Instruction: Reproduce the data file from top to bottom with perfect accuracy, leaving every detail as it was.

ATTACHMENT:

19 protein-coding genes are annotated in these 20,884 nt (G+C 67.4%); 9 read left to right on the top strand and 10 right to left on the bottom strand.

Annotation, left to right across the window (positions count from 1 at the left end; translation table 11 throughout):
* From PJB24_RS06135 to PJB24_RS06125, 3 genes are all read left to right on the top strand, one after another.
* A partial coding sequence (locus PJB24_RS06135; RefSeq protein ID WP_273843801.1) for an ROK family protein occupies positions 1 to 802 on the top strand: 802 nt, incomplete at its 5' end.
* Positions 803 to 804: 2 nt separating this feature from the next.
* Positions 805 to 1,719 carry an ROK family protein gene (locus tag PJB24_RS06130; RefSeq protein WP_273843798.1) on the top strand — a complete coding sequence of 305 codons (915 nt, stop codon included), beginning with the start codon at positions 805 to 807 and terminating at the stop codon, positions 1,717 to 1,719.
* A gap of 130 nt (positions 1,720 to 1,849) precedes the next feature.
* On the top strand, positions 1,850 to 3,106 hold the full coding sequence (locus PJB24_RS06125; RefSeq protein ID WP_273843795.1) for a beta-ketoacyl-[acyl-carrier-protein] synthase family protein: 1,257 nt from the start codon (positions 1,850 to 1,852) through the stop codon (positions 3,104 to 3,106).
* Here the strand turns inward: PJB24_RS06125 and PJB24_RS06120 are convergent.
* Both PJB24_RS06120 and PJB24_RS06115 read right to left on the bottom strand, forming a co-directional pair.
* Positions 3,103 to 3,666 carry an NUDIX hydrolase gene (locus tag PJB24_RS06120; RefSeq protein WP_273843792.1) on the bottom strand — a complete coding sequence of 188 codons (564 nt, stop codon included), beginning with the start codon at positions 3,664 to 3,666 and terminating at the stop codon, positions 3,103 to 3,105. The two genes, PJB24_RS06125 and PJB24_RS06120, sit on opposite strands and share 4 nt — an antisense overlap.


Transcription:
19 protein-coding genes are annotated in these 20,884 nt (G+C 67.4%); 9 read left to right on the top strand and 10 right to left on the bottom strand.

Annotation, left to right across the window (positions count from 1 at the left end; translation table 11 throughout):
* From PJB24_RS06135 to PJB24_RS06125, 3 genes are all read left to right on the top strand, one after another.
* A partial coding sequence (locus PJB24_RS06135; RefSeq protein ID WP_273843801.1) for an ROK family protein occupies positions 1 to 802 on the top strand: 802 nt, incomplete at its 5' end.
* Positions 803 to 804: 2 nt separating this feature from the next.
* Positions 805 to 1,719 carry an ROK family protein gene (locus tag PJB24_RS06130; RefSeq protein WP_273843798.1) on the top strand — a complete coding sequence of 305 codons (915 nt, stop codon included), beginning with the start codon at positions 805 to 807 and terminating at the stop codon, positions 1,717 to 1,719.
* A gap of 130 nt (positions 1,720 to 1,849) precedes the next feature.
* On the top strand, positions 1,850 to 3,106 hold the full coding sequence (locus PJB24_RS06125; RefSeq protein ID WP_273843795.1) for a beta-ketoacyl-[acyl-carrier-protein] synthase family protein: 1,257 nt from the start codon (positions 1,850 to 1,852) through the stop codon (positions 3,104 to 3,106).
* Here the strand turns inward: PJB24_RS06125 and PJB24_RS06120 are convergent.
* Both PJB24_RS06120 and PJB24_RS06115 read right to left on the bottom strand, forming a co-directional pair.
* Positions 3,103 to 3,666 carry an NUDIX hydrolase gene (locus tag PJB24_RS06120; RefSeq protein WP_273843792.1) on the bottom strand — a complete coding sequence of 188 codons (564 nt, stop codon included), beginning with the start codon at positions 3,664 to 3,666 and terminating at the stop codon, positions 3,103 to 3,105. The two genes, PJB24_RS06125 and PJB24_RS06120, sit on opposite strands and share 4 nt — an antisense overlap.